Yesterday, IYNAUS (Iyengar Yoga National Association of the United States) made an announcement to its members that Manouso Manos would be decertified as an Iyengar teacher and that his membership within that organization would be permanently revoked. Prashant Iyengar (son of B.K.S. Iyengar) and Abhijata Iyengar (granddaughter to same) have informed Manouso that he must now cease using the Iyengar name and the Iyengar Yoga certification mark in connection with his teaching. These decisions fall on the heels of the release of an independent investigation carried out by Ms. Bernadette Sargeant involving numerous allegations of, as IYNAUS frames, “inappropriate touching”; a minimizing euphemism for sexual abuse and assault. Ms. Sargeant who has worked on this investigation for over four months, has conducted hundreds of sensitive investigations, including dozens of sex abuse investigations: for the U.S. Congress, the U.S Department of Justice, other government agencies, corporations and associations.
IYNAUS has published on their website a redacted version of both Ms. Sargeant's Executive Summary and her Report. (WARNING. Some of you will find the language and content of this report extremely disturbing.) Within, you will read details of how Manos, over decades, audaciously sexually abused and molested students who attended his classes and workshops under the guise of administering legitimate “adjustments”.
What is glaringly missing from the IYNAUS announcement is any apology to the survivors, particularly Ann West, whose first complaint to the ethics committee was summarily dismissed, with Prashant Iyengar contributing his impression long distance that it was a case of West having “misperceived” the adjustment she received, as if a woman doesn’t know what is happening to her own breasts. In the just released statement from IYNAUS there is no acknowledgment of the harm and suffering caused to these women, not only by their abuser but also by fellow yoga practitioners, studio directors and senior members of the community who ignored, denied, and vilified Ann, and the other women lodging complaints with IYNAUS, for daring to speak out. Nor has there been an apology from the Iyengars.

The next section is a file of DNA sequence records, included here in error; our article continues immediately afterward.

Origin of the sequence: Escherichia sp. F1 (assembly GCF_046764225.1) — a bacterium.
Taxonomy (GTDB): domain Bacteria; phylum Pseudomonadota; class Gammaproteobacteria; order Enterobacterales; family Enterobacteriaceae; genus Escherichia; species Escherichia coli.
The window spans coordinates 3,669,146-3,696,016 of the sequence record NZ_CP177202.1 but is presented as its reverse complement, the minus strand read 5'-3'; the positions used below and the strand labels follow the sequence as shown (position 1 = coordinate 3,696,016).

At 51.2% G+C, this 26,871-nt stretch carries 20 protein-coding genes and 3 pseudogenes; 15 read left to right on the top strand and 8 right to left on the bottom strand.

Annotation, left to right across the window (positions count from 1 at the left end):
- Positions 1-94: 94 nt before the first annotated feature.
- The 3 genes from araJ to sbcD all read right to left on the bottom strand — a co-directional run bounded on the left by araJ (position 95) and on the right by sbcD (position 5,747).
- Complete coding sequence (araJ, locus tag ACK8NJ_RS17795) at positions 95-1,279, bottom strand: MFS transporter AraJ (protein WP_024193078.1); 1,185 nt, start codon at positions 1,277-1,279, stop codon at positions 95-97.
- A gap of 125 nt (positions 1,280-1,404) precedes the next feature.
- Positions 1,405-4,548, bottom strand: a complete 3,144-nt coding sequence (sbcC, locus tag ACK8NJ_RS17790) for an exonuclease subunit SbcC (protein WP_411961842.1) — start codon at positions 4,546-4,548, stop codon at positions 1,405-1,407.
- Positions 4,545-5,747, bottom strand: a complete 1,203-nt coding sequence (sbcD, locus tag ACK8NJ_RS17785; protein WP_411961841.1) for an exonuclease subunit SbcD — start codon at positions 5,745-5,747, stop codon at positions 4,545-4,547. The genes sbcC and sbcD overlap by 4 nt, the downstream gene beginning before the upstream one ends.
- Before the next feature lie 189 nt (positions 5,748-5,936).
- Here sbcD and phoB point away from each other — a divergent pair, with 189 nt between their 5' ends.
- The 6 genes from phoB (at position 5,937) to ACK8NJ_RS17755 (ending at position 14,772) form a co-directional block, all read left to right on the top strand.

It was only through Ann West’s refusal to back down and to have the case appealed, and strong pressure via social media and the work of Miranda Leitsinger at KQED, that an independent investigation was initiated. The Iyengars were initially against the independent investigation declaring in a letter to the US association that “IYNAUS should bear in mind that Manouso is a very senior member of our family” and that IYNAUS “should have gone out of its way to protect its family members.” This echoes B.K.S Iyengar’s treatment of Manos in 1991 as a prodigal son, after the Mercury Sun investigation found the same behaviors.
One victim, Person 12, describes confiding “in a more senior student of the Iyengar community” about Manos simulating a sex act upon her as she bent forward in Prasaritta Padottanasana and being advised “not to complain: that if she complained, Manos would never adjust her again.” These incidents speak to the heart of a yoga culture that is systemically corrupted and diseased at its core.
I have been professional involved with this case since the late 1980’s and early 90’s when as a member of the board that ran Yoga Journal magazine we received several credible allegations from women who lived in different cities, did not know each other, yet related strikingly similar reports of having their breasts fondled while in deep relaxation, or fingers inserted into vaginal and anal orifices (which is legally considered digital rape). Similar reports were also heard in the late 80’s and early 90’s by the Iyengar Yoga Institute of San Francisco, including complaints about Manos having sex with students within the institute building. Subsequently, Yoga Journal magazine banned Manos from appearing within its pages, in content or advertising. And despite an expose published in a prominent Bay Area newspaper by Bob Frost, detailing reports of abuse, and despite Manos at the time not denying any of the allegations, he was forgiven by his guru, B.K.S. Iyengar, and continued his meteoric rise to fame as the senior most representative of the method.